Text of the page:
Saturday, 17 January 2015

Sleeping Beauty.

I've just finished whizzing through Paul McKenna's latest book, The Three Things That Will Change Your Destiny Today! which was gifted to me by a very loving and thoughtful sister. (Thank you, Lynn.)

Mr McKenna incorporates the teachings of a range of key spiritual practices and condenses them into accessible bite-sized portions. Towards the end of the book he talks about his own journey through life and how he was influenced by the work of enlightened Scotsman, Sydney Banks. Banks had little education and struggled with a sense of insecurity until one day in a chance meeting with a psychotherapist, was told he wasn't insecure, he just thought he was. McKenna picks up on this theme and asks:

'What are the things you tell yourself that limit the future you are creating...?'
It's a good question and one that I've found myself thinking about a lot recently.
I've never been very good at dealing with change especially if change is sprung upon me without any warning. My default answer is usually a fearful, ' Oh, I can't, sorry,' before I've even considered the possibility or given due consideration to, 'Actually, maybe I could...' Occasionally I surprise myself but not often. It's learned behaviour and I know I need to unlearn it if rot and stagnation are to be thwarted from setting in.
I'm reminded of customers buying their theatre tickets, teeth clenched behind grim lips because somebody else has already purchased the seat they always sit in. The idea of sitting elsewhere with an altered view of the stage is, to them, unthinkable.
But is it...?
And if so, why?

As an analogy of life this idea works well for me. I always sit in the same seat to watch television for example or, before my accident, the same area of seating on the bus to work. We have the same place for meals at the family table. My grocery shopping list is pretty uniform with the odd exception here and there. I veil complaints to my husband for not being  the Ethan Hunt, as played by Tom Cruise, character I dream he should be. His response, rightly so is: 'Well, you're not exactly setting the world on fire either, are you?' He's right. Nobody could accuse me of living life on the edge despite all claims to fame.

So, what else do we do or not do - albeit unconsciously, which filters and limits learning and growth in our lives? If we are habitually capable of re-enforcing the negative surely it stands to reason that with a little patience and effort we can begin to build on the positive, turning the If only's and I cant's into I can, I do and I did!  

There is nothing in McKenna's book that I personally have not read a thousand different ways before which again makes me wonder - what on earth! I remember reading but I'm beginning to think it's more a question of retaining the knowledge. It's not that we don't know but that we/I can't remember. We lapse back into unconsciousness once the euphoria of the latest 'new idea' has settled. Like our Christmas presents, which at the time filled us with untold joy, are then left scattered about the house until they somehow integrate with the rest of the household clutter lurking in already bulging cupboards or crammed beneath dusty beds. Forgotten until they are once more 'discovered' again.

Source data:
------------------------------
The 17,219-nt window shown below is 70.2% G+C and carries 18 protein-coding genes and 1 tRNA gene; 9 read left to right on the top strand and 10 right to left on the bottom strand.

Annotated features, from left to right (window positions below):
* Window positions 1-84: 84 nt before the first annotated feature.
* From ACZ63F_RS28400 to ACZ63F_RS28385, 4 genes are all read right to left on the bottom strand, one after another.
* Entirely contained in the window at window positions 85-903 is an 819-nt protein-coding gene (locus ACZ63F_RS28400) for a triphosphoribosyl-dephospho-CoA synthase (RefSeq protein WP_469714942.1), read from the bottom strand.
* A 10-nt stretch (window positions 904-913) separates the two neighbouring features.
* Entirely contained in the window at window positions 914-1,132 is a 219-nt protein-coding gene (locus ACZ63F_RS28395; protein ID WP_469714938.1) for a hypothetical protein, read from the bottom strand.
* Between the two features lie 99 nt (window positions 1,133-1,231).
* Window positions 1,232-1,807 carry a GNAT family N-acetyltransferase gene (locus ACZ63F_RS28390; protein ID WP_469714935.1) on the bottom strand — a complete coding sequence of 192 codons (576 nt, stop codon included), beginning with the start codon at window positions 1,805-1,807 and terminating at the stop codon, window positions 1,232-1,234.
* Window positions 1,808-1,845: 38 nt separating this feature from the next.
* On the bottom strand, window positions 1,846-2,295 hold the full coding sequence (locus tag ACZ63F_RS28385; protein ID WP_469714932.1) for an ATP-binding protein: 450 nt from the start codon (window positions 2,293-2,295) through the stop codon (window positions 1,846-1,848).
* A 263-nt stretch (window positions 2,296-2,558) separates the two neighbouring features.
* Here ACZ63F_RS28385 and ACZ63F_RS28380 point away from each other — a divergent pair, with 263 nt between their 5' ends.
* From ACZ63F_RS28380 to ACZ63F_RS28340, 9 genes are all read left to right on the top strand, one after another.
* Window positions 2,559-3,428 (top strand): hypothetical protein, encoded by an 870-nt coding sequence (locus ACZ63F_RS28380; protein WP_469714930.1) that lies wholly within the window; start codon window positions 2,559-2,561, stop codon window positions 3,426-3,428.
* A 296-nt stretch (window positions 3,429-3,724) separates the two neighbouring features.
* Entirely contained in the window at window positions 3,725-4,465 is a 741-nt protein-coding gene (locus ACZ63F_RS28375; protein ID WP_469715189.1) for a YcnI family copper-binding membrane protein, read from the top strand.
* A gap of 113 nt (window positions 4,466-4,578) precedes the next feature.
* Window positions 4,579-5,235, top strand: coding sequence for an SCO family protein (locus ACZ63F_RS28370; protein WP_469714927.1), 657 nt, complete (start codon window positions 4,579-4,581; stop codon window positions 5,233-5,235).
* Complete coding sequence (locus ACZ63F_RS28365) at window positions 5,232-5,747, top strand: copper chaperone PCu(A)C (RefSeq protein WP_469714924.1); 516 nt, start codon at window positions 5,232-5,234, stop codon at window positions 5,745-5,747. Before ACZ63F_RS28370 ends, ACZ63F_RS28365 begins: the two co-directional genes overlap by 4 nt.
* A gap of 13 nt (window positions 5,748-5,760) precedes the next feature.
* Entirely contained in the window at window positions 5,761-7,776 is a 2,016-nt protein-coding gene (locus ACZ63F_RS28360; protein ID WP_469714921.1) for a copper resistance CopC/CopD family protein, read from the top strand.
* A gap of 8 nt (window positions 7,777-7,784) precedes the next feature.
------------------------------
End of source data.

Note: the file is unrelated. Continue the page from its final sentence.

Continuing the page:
I have woken from unconsciousness many times over only to fall asleep again the moment the party is over; and left to my own devices, cobwebs are never long in the making.

The book comes with a motivational DVD and a CD which I have diligently employed thus far. (It's still new, you see.) The meditation on the CD is quite nice to drift off to in bed, gently lulling me to sleep as Mr McKenna croons comforting words of positive stereo support into my sub-conscious mind. 'This is not like sleep...' he tells me as I open the door to dream-world. ' If you need to wake up, you will awaken feeling refreshed and alert...' I believe him even though I'm half way to slumber town and everything else he's saying is lost in the mist...

I'm at an awards ceremony. Tom Cruise is there and begs me for my phone number as I sachet to the stage amidst the applause and a standing ovation. My speech is sublime and the audience laugh with genuine appreciation, hanging on my every word. I have become a being of light radiating the positive energy of self-realization - There is nothing that I cannot do!

This was where I was meant to be.
This is my world.
I have come home.

Tom is by my side trying to tell me something extremely important but I can't make out what it is. Another voice keeps interrupting, shouting louder AND LOUDER over him. I shake my head in frustration and reach out for Tom but he's suddenly much further away! This other voice demands my attention, COMMANDING me to -







  1. Nice, Tracey! You said it yourself. 'There is nothing that I cannot do!' Now go do it! ;)

  2. Now this is quite a coincidence -- quite apart from the light-hearted tone of your post you put forward a number of issues which I find myself having to face up to a disturbingly regular basis -- I recently purchased the Cognitive Behavioural Therapy Workbook for Dummies by Rhena Branch and Rob Willson. A bit early to say as I have only just started it, but it does look promising. Maybe I'll get that book written yet!

    Sounds as if your hubby needs a talking to!

  3. Janys, I have complete faith that you will too!

  4. Brilliant. Great post, made me smile! 😄


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